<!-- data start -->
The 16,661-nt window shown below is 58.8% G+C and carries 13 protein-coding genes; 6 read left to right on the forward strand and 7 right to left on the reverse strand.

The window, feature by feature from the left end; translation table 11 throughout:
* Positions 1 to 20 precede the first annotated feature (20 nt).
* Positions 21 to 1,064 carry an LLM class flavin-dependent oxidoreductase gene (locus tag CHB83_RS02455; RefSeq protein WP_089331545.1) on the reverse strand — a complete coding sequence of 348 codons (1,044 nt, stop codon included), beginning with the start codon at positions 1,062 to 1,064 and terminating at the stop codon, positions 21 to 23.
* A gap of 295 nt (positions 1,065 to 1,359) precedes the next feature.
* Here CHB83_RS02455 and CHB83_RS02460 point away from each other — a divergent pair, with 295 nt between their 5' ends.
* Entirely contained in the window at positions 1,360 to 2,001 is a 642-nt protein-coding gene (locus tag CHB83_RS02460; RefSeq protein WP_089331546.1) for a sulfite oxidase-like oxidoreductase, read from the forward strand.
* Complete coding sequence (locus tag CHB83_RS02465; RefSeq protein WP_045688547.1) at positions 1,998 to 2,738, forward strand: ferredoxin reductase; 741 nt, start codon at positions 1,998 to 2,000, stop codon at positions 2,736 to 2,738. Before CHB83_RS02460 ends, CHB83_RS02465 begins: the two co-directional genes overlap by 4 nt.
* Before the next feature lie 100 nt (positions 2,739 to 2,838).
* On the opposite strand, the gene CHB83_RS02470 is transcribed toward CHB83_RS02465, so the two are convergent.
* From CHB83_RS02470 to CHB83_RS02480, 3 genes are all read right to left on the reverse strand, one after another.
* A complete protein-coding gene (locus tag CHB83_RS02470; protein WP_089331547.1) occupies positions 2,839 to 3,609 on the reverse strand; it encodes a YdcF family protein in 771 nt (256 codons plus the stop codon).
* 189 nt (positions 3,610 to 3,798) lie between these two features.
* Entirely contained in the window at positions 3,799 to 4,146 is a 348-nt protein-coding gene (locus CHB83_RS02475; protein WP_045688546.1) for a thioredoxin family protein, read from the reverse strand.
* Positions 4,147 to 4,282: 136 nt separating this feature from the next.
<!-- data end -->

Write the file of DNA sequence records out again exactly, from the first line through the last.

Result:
The 16,661-nt window shown below is 58.8% G+C and carries 13 protein-coding genes; 6 read left to right on the forward strand and 7 right to left on the reverse strand.

The window, feature by feature from the left end; translation table 11 throughout:
* Positions 1 to 20 precede the first annotated feature (20 nt).
* Positions 21 to 1,064 carry an LLM class flavin-dependent oxidoreductase gene (locus tag CHB83_RS02455; RefSeq protein WP_089331545.1) on the reverse strand — a complete coding sequence of 348 codons (1,044 nt, stop codon included), beginning with the start codon at positions 1,062 to 1,064 and terminating at the stop codon, positions 21 to 23.
* A gap of 295 nt (positions 1,065 to 1,359) precedes the next feature.
* Here CHB83_RS02455 and CHB83_RS02460 point away from each other — a divergent pair, with 295 nt between their 5' ends.
* Entirely contained in the window at positions 1,360 to 2,001 is a 642-nt protein-coding gene (locus tag CHB83_RS02460; RefSeq protein WP_089331546.1) for a sulfite oxidase-like oxidoreductase, read from the forward strand.
* Complete coding sequence (locus tag CHB83_RS02465; RefSeq protein WP_045688547.1) at positions 1,998 to 2,738, forward strand: ferredoxin reductase; 741 nt, start codon at positions 1,998 to 2,000, stop codon at positions 2,736 to 2,738. Before CHB83_RS02460 ends, CHB83_RS02465 begins: the two co-directional genes overlap by 4 nt.
* Before the next feature lie 100 nt (positions 2,739 to 2,838).
* On the opposite strand, the gene CHB83_RS02470 is transcribed toward CHB83_RS02465, so the two are convergent.
* From CHB83_RS02470 to CHB83_RS02480, 3 genes are all read right to left on the reverse strand, one after another.
* A complete protein-coding gene (locus tag CHB83_RS02470; protein WP_089331547.1) occupies positions 2,839 to 3,609 on the reverse strand; it encodes a YdcF family protein in 771 nt (256 codons plus the stop codon).
* 189 nt (positions 3,610 to 3,798) lie between these two features.
* Entirely contained in the window at positions 3,799 to 4,146 is a 348-nt protein-coding gene (locus CHB83_RS02475; protein WP_045688546.1) for a thioredoxin family protein, read from the reverse strand.
* Positions 4,147 to 4,282: 136 nt separating this feature from the next.